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In this video, This Old House general contractor Tom Silva replaces an old entry door with a new door. It’s a relatively easy and fast project that generally requires no special tools (in this case, a hammer drill is used because the bottom of the door fastens to masonry).

For instructions on interior doors, read How to Install a Prehung Interior Door.

How to Install an Exterior Door

The key things to remember are setting the door level, shimming the frame so the gaps between it and the door are even, and taking steps to waterproof the installation.

1. Remove the old door.

  • Starting at the bottom, take the hinge screws out of the jamb.
  • With all the screws out, take the door from the frame and trash it.

2. Take out the fasteners.

  • Remove the screws or nails that hold the old frame in place.
  • If there’s interior trim, remove that from the door as well.

3. Flash the frame.

  • Install a drip cap or Z-flashing above the opening. The top leg should slide up behind the housewrap or tarpaper that’s behind the siding.

4. Caulk the studs.

  • Run a bead of high-quality sealant along the exposed framing where the new door’s exterior trim will meet the wall and across the floor where the door’s threshold will sit.

5. Set the door.

  • Insert the new unit top first, sliding the exterior molding up below the Z-flashing.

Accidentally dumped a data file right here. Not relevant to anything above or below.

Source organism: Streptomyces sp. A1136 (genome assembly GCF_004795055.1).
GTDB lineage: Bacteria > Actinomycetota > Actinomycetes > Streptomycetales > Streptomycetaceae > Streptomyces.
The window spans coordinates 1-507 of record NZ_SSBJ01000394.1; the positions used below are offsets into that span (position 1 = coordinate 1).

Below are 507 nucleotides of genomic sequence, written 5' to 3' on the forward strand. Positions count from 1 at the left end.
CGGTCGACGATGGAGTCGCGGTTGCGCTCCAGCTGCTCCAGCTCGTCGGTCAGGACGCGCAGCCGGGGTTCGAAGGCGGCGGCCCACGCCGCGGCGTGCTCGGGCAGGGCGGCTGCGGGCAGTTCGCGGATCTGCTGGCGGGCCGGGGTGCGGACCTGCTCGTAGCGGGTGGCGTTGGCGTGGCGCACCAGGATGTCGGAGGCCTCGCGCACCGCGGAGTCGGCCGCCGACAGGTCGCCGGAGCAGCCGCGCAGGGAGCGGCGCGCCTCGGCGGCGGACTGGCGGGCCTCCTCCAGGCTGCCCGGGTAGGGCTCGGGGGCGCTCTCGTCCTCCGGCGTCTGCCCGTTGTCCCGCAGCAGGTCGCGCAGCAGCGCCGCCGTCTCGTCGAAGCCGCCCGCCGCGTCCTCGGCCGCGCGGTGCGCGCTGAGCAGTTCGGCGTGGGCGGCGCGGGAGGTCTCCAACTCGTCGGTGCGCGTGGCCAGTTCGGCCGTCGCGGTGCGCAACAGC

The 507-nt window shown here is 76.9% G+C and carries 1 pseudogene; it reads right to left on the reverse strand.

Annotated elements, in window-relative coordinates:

• Press the unit home so that it beds tightly in the caulk.

6. Set the threshold right.

  • With the door in the opening, check the threshold to ensure its level (read How to Choose and Use a Level for a proper reading and usage.) Shim below it if need be until the level’s bubble is centered between the lines.

7. Start fastening.

  • Secure the unit with a temporary screw near the top of the jamb’s hinge-side.
  • From the inside, check that the gaps between the door and its frame are even. Shim behind the hinges if needed and fasten the frame in the opening with screws behind the weatherstripping.

8. Masonry is harder.

  • Sometimes you’ll have to fasten into masonry. Drill screw holes with a masonry bit and a hammer drill (which you can rent) and use special masonry screws to make the connection.

9. Shim the lock-side.

  • Screw the jamb to the studs then close the door and look at the gap between the jamb and door.
  • Shim it tighter as needed.

10. Caulk away.

  • Run a neat bead of caulk between the exterior trim and the siding.
  • Once that cures, the door is ready for paint and a lock.

The new door is in. It opens and closes well. Flashing and caulk will keep water out, and the door is ready for paint and hardware.